Date of Conferral



Doctor of Education (Ed.D.)




Kathryn Swetnam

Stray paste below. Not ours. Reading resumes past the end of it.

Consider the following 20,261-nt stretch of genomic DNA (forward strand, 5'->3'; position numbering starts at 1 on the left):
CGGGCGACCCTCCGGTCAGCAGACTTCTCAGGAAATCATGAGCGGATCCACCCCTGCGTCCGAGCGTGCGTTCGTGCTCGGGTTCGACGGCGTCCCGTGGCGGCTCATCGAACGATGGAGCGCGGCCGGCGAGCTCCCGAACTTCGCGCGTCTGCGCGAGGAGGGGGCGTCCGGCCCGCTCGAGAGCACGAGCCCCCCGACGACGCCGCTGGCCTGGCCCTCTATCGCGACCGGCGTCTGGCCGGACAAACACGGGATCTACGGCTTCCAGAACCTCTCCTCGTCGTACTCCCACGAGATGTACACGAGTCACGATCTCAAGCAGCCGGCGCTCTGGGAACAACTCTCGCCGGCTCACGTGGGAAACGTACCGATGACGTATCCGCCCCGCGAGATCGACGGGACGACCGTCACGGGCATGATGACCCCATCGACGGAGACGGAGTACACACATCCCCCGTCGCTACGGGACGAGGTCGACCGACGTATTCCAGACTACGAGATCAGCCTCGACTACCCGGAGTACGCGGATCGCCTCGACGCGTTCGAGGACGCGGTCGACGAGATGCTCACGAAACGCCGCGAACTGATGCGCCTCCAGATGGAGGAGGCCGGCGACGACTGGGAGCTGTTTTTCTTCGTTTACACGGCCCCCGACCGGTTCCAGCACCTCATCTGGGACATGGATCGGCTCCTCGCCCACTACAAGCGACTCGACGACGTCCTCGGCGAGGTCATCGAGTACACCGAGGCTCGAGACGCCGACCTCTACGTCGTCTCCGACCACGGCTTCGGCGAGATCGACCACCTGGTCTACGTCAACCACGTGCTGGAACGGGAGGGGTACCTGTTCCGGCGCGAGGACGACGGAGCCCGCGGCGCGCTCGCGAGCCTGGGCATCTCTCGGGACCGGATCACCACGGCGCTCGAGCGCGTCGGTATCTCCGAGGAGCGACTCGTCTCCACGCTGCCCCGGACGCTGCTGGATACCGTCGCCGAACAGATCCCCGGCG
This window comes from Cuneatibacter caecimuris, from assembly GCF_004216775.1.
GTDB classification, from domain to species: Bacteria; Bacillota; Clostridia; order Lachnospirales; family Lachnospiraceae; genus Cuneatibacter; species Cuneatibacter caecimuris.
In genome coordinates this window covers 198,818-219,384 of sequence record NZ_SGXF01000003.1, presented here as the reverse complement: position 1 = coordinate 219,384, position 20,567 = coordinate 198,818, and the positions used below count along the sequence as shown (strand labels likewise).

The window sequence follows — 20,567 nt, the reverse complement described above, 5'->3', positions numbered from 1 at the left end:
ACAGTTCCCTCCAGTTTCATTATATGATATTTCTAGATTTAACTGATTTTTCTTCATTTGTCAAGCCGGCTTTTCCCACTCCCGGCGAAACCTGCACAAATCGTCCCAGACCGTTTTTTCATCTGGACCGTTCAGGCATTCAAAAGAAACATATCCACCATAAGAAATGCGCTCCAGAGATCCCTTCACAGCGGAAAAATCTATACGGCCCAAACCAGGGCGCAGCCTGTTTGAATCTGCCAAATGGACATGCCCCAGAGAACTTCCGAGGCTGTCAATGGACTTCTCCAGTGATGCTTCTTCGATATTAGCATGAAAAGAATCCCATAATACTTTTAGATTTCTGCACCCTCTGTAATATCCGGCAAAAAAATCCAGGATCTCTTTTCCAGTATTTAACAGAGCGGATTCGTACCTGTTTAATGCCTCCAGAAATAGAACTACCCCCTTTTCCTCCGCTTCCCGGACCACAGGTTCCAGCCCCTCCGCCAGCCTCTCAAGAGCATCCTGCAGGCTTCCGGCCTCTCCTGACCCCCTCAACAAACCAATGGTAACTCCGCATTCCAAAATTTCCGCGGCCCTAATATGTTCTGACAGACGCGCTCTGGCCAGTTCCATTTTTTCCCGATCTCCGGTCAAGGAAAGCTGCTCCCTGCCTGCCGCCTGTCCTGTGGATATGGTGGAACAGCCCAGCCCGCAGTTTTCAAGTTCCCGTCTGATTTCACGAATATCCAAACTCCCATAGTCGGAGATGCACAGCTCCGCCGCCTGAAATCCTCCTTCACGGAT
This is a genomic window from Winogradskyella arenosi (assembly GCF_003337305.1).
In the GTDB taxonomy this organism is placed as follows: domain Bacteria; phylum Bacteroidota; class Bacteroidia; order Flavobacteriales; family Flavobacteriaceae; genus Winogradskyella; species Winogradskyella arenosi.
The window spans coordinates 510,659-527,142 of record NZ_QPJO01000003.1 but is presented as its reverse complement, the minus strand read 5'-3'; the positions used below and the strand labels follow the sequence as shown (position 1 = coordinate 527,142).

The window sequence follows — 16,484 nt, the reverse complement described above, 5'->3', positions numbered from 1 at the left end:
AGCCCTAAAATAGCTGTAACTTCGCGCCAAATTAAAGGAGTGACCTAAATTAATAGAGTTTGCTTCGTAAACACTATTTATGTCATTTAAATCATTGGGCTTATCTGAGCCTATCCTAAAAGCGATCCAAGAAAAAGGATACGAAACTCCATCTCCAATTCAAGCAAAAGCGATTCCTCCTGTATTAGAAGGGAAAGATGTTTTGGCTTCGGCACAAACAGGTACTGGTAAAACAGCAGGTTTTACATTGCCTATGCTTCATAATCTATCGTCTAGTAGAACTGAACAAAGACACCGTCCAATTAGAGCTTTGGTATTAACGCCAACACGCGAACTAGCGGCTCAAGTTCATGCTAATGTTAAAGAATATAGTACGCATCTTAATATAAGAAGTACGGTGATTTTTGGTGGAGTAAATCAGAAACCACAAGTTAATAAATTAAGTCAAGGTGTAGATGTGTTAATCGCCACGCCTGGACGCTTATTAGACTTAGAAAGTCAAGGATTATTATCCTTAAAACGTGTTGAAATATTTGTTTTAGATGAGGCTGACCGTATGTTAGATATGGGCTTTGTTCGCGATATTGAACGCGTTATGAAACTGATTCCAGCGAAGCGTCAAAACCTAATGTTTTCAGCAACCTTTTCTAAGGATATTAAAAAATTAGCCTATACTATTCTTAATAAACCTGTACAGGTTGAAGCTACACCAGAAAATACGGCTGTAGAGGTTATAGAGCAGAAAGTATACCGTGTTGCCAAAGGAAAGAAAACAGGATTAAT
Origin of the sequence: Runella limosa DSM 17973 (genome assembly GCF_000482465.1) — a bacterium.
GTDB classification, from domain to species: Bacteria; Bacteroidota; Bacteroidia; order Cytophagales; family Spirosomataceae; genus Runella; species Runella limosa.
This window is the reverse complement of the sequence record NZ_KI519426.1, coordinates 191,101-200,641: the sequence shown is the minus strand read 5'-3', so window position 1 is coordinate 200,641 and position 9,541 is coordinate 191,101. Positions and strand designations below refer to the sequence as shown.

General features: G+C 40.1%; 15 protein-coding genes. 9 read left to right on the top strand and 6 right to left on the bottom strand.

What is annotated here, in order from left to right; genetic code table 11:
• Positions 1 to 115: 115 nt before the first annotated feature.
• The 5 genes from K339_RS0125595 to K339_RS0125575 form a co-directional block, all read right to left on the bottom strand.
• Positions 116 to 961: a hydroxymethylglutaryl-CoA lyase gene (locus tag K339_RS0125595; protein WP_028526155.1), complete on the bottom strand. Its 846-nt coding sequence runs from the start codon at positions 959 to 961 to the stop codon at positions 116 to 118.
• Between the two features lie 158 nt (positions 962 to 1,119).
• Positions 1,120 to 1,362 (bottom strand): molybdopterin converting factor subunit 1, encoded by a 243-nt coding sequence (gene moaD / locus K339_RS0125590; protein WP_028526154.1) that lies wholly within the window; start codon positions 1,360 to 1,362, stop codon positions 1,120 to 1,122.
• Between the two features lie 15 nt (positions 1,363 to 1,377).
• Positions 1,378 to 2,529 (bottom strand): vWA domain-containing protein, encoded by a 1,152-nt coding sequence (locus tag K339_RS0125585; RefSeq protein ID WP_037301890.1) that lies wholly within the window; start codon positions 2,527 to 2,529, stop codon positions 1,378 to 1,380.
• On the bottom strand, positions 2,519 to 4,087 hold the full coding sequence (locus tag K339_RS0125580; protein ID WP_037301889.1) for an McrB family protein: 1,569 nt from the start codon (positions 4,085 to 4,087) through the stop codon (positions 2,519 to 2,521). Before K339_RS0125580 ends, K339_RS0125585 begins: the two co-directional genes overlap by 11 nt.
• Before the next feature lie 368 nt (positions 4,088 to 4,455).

Inclusive education programs exist in public schools to provide equitable education opportunities for all students, including students with disabilities. However, the processes for administrators to implement change toward inclusive classrooms and achieve program sustainability remain unclear. The purpose of this exploratory qualitative case study was to investigate campus administrators’ perceptions concerning challenges and facilitators that influence the implementation and continuation of inclusion practices and their roles in initiating change. An integration of Fullan and Quinn’s coherence framework and Lewin’s 3-step change model was the conceptual lens for the study. Research questions were focused on how administrators view aspects that hinder or influence implementation of inclusion practices. Data were collected from 11 elementary and middle school principals during individual semistructured interviews. The data were analyzed using a cyclical coding process, which included a priori, open, and pattern coding. The results were aligned with the conceptual framework. The findings indicated that an environment including intentional learning, effective leadership, investment in human capital, and collective responsibility is needed to sustain the implementation of inclusive practices. It is recommended that district personnel explore the ideals identified in this study to provide principals with relevant and reflective learning opportunities to develop skills to support change initiatives and to lead staff in inclusion efforts; the latter includes more learning about special education. Positive social change may result from the findings of this study that inform an establishment of reflective practices, continuous learning and development programs, and procedures for inclusion implementation that address equity issues concerning educational opportunities of students with disabilities.